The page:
Thursday evening was the semi-final and final rounds of the Caltech Iron Chef competition. Back in June, I had organized a team and we competed in the first round and barely won after having some major teamwork issues, and due to scheduling issues, the organizers had waited until the last Thursday to do both the semis and the finals. One of my team members couldn't make it but maybe that was for the better since we didn't have the 'too many cooks in the kitchen' problem this time.

The semifinal ingredients were cod, fresh fettucine, and vanilla beans. Interesting, right? The main organizer of this event is a trained chef, who also happens to be the director of student life at Caltech. He's really awesome and has a very well-stocked kitchen, to which we had access. I wasn't actually sure what to make of the vanilla beans, so we did a lime cream sauce on pan-fried (with butter and lime juice) cod and fettucine and a side of almost-caramelized carrots with vanilla beans. Apparently several of the teams had done some very sweet sauce with the pasta, and our citrusy flavor stood out, so we won that round and were able to compete with another team in the finals. I honestly didn't expect that at all, so this was a pleasant surprise.

The finals involved a bag of fingerling potatoes, one sweet potato, 4 duck breasts, and a bag of apples. I actually knew how to cook the duck from our first round, where we had to butcher the duck and cook it, so I think my team had a bit of an advantage (for those curious souls, you're supposed to cook the duck 30 minutes skin down and 1 minute on the other side to get the skin all crispy and the duck pink on the inside). We made a fingerling potato green bean salad, crispy skin duck with apple sauce, and honey and brown sugar glazed sweet potatoes with black sesame seeds. Our salad was pretty plain and the other team did a better job than we did on the potatoes, but apparently our duck was perfect (despite me serving it skin down.... whoops) and we ended up winning. :) It was probably the proudest moment of my entire college career, since usually classes are just frustrating....:P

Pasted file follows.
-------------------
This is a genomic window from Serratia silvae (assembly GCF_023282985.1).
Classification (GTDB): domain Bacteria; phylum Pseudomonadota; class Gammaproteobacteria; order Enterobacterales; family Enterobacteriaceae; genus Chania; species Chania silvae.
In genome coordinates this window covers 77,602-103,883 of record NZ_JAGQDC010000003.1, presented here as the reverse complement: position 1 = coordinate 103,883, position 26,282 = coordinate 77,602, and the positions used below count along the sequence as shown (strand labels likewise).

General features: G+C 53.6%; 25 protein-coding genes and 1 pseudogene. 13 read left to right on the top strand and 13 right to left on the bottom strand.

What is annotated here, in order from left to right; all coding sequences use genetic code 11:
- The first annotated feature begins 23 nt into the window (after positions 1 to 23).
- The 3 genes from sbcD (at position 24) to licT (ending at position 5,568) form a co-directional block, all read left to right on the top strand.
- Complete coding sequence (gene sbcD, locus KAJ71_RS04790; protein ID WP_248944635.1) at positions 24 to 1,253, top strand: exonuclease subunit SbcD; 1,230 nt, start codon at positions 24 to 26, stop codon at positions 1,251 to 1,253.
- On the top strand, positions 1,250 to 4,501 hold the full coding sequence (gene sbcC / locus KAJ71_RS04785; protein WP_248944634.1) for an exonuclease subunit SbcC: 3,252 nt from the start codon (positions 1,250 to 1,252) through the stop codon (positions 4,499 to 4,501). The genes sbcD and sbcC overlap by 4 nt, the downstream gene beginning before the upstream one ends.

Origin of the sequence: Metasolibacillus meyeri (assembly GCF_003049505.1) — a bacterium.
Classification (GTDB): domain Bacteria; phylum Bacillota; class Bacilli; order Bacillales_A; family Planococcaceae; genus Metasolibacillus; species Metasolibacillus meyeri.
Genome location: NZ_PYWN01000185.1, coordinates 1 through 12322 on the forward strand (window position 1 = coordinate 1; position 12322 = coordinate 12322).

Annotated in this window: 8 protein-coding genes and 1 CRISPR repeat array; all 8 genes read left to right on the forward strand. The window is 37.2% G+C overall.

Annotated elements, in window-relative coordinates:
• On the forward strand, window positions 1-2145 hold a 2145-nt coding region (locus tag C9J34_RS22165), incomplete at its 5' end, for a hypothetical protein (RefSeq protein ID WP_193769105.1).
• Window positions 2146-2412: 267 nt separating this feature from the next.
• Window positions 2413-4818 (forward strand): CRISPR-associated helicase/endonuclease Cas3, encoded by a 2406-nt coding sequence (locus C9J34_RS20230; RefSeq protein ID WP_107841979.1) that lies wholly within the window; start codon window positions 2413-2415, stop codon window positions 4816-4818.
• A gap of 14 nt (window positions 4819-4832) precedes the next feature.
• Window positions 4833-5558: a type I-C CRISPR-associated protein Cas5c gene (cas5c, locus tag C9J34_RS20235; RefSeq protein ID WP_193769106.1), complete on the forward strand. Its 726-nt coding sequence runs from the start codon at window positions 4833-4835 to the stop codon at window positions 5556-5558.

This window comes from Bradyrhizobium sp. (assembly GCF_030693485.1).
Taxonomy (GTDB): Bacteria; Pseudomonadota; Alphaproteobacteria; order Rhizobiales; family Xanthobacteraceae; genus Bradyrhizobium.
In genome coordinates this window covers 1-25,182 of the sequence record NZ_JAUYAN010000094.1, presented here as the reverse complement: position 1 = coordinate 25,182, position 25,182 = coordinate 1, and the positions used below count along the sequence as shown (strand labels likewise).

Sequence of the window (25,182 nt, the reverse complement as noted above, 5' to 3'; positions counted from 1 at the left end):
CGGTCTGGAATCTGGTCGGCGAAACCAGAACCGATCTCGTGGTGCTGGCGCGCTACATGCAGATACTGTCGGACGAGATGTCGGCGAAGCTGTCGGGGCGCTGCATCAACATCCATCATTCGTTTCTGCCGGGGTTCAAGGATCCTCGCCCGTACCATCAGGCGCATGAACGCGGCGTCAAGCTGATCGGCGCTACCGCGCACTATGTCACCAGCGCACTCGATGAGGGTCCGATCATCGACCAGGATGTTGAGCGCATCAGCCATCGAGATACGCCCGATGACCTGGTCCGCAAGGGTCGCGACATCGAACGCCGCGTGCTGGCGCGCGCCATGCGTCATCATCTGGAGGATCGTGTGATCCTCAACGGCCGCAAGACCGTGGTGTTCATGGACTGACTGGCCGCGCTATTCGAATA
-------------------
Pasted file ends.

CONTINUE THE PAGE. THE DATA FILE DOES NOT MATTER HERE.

After the competition, I talked to the organizer person for a bit about molecular gastronomy and he 1. gave me a super fancy book to look at and 2. gave me some chemicals to take home and play with! I took several chemicals back with me in ziploc bags, which actually made me nervous--if the TSA were to check my checked baggage, they might have found some very sketchy looking bags containing white powder. Fortunately, the chemicals are all safe, so some of you may see me doing some experiments in the LMF kitchen in the fall. :)